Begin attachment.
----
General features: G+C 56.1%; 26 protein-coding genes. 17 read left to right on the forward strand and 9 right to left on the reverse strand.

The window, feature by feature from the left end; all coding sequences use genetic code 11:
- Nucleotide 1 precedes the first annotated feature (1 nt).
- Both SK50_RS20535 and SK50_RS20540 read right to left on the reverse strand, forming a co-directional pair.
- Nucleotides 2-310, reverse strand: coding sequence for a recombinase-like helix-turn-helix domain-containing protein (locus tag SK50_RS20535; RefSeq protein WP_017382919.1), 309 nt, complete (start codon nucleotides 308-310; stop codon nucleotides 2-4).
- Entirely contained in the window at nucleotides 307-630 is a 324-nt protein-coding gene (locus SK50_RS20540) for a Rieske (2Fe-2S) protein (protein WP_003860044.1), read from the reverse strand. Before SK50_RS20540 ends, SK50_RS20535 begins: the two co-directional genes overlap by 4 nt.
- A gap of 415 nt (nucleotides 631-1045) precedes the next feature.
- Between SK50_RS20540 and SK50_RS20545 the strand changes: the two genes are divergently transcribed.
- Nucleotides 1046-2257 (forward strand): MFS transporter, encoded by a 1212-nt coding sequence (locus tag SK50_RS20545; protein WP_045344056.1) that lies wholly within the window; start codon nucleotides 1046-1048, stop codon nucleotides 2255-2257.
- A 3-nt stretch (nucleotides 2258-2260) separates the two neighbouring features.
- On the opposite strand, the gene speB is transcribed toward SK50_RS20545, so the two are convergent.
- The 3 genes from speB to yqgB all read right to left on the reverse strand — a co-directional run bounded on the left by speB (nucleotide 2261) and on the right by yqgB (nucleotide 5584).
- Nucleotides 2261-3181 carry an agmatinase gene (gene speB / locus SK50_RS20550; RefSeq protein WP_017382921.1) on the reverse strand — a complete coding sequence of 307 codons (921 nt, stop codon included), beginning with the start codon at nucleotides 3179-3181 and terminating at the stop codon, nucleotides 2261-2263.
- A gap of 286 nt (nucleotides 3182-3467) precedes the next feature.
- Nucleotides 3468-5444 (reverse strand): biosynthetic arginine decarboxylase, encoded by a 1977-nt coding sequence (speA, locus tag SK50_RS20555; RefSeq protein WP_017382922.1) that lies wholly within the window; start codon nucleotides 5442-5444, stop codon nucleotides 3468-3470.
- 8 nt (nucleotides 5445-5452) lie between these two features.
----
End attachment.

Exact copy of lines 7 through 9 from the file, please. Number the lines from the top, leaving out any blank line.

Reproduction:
- A gap of 415 nt (nucleotides 631-1045) precedes the next feature.
- Between SK50_RS20540 and SK50_RS20545 the strand changes: the two genes are divergently transcribed.
- Nucleotides 1046-2257 (forward strand): MFS transporter, encoded by a 1212-nt coding sequence (locus tag SK50_RS20545; protein WP_045344056.1) that lies wholly within the window; start codon nucleotides 1046-1048, stop codon nucleotides 2255-2257.